Danica Patrick: Patrick’s contracts are up in IndyCar and NASCAR. While she could run the full Nationwide Series schedule for JR Motorsports and still compete in the Indianapolis 500, it would be impossible to run both tours. While Patrick will not elaborate on concrete plans, her sponsor GoDaddy.com appears ready for a full-time gig with her in NASCAR. The general consensus in the IndyCar garage has Patrick moving on. After a full season in Nationwide, a move to Stewart-Haas Racing appears to be in order.
Brian Vickers: Vickers future is dependent on Red Bull Racing’s status. At 28, Vickers still has plenty of racing ahead of him despite experiencing health issues last year. It’s unlikely that Vickers would be a fit at any of the four powerhouse organizations, but he would be a solid fit for a second-tier operation. A position at Michael Waltrip Racing would allow Vickers to remain in the Toyota family.
Kimi Raikkonen: Things appear quiet on the Raikkonen front, and many are surprised that he did not secure a ride for Sonoma. However, the management group on the NASCAR side has made recent inquiries for Watkins Glen and Homestead.
David Ragan: Ragan is one of the nicest kids in the garage, but nice doesn’t always equate with results. Ragan has made gains this season — by earning his first career Cup pole and finishing a career-high second at Charlotte. But these are accomplishments that sponsors expect well before the fifth year in a driver’s development. Ragan is 18th in the points standings. If he has any shot of saving his career, he will need to win a race before the end of the season.
Joey Logano: J.D. Gibbs appeared to stand by his boy Logano this weekend, but that doesn’t mesh with the word on the street. Logano and Home Depot are the worst driver/sponsor marriage since Kasey Kahne and Budweiser. Plus, in the home improvement wars, Jimmie Johnson and Paul Menard outrun Logano on a weekly basis.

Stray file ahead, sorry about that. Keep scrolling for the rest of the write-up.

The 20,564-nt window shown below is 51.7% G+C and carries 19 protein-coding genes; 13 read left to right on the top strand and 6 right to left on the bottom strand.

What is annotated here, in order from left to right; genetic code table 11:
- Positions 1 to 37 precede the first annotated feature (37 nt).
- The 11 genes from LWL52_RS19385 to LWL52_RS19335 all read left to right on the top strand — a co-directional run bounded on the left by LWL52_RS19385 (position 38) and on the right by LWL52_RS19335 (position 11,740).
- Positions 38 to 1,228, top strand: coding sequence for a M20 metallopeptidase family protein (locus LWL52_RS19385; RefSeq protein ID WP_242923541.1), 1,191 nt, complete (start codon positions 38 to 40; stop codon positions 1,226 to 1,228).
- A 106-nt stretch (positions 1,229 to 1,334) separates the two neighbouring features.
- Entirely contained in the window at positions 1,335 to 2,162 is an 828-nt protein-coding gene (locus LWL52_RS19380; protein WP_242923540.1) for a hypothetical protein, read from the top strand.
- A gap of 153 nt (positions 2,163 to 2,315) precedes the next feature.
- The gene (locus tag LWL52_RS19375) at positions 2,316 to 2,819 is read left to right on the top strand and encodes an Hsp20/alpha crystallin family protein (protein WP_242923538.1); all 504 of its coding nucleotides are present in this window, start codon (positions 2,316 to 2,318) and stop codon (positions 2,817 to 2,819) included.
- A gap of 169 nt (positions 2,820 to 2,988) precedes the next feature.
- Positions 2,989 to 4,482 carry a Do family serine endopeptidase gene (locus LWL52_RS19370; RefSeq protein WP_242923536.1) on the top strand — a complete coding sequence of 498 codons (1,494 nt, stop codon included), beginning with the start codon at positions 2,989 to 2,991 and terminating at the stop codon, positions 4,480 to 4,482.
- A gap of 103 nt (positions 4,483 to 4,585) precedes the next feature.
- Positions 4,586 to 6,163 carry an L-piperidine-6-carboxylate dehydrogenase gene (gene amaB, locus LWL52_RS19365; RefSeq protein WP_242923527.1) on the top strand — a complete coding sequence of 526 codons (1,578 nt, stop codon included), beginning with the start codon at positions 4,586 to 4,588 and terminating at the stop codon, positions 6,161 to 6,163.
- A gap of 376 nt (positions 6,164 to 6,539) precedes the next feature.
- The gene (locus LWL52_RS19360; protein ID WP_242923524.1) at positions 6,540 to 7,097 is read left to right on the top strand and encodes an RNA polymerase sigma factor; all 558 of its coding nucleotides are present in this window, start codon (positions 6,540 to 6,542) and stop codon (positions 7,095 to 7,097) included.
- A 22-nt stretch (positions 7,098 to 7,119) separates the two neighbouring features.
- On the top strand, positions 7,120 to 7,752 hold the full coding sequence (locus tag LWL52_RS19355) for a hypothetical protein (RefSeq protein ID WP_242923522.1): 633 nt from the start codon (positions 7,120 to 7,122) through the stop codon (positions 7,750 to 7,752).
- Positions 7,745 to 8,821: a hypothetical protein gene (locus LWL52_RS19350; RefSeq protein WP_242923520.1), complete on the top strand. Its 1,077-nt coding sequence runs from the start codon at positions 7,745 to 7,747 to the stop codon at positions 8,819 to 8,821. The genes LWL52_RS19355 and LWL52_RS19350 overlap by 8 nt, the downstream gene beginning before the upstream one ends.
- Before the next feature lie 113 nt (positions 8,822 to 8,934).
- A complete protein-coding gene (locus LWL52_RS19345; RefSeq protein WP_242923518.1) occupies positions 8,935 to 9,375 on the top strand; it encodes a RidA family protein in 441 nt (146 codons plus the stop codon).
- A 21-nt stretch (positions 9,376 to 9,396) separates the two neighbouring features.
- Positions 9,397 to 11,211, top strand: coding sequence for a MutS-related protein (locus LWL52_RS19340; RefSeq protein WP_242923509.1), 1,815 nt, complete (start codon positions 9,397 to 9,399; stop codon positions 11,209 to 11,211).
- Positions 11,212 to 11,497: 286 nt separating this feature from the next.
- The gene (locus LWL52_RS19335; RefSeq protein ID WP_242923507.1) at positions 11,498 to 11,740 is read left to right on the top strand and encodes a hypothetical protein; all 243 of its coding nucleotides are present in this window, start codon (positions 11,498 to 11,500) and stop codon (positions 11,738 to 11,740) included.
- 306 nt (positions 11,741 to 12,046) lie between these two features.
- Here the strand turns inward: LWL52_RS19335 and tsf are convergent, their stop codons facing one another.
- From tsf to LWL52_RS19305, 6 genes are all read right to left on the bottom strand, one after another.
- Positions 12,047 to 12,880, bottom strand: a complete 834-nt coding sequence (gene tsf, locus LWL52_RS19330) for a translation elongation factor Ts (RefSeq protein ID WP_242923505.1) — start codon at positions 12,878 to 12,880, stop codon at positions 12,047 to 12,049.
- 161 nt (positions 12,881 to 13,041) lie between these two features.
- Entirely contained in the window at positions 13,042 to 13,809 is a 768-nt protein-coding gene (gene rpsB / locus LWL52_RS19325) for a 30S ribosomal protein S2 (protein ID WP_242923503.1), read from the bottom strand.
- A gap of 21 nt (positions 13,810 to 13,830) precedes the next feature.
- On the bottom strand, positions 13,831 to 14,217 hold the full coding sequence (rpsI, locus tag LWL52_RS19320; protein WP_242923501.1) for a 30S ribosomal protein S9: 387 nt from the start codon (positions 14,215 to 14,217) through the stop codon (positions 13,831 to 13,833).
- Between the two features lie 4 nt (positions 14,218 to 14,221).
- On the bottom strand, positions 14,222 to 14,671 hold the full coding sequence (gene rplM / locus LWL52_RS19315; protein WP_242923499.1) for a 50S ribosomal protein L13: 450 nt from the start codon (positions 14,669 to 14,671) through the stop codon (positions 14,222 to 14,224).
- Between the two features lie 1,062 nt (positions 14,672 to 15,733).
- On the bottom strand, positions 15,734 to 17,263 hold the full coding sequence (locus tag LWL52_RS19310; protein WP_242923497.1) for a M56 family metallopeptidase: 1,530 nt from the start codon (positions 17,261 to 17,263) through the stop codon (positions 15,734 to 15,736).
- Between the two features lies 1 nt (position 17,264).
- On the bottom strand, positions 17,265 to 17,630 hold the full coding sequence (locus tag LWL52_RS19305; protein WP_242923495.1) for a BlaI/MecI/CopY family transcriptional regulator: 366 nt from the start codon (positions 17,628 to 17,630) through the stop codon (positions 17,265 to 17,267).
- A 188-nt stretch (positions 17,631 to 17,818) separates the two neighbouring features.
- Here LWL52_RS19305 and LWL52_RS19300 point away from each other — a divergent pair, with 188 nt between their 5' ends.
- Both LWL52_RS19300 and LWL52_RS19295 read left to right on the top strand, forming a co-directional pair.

Moving Logano to Cup was premature. Don’t be surprised if at the end of the year “Sliced Bread” turns to toast. In order to keep crew chief Greg Zipadelli from jumping ship to Stewart-Haas Racing to reunite with Tony Stewart, Gibbs better find a wheelman for the seat. Despite Zippy’s contract running through 2013, he’s not a happy puppy and might just leave anyway.
Trevor Bayne vs. Ricky Stenhouse: These drivers are the future of Roush Fenway Racing. Both have had solid moments when asked to step up in Sprint Cup. Their future racing endeavors will be dependent on what happens in the big house. If one seat opens — with the No. 99 or No. 6 — certainly one of these races could get the call.
Dale Earnhardt Jr.: Junior will likely retire from Hendrick Motorsports. Although Earnhardt’s contract is not up until after 2013, a new contract is in the works that will keep him in the Hendrick fold until 2018 when he will be 43.
Cole Whitt: After a sizeable investment in NASCAR it’s likely that Red Bull’s continued support will be only be in personal services contracts with specific drivers -- including Whitt, who the company has developed over the last few years. Whitt, who turns 20 on Wednesday, most likely will continue the original plan to gain Nationwide seat time at Michael Waltrip Racing -- which could roll into a full-time program next season. Or Whitt could be drafted by a championship-caliber organization such as Kevin Harvick Inc. He does not have a personal services contract with Toyota.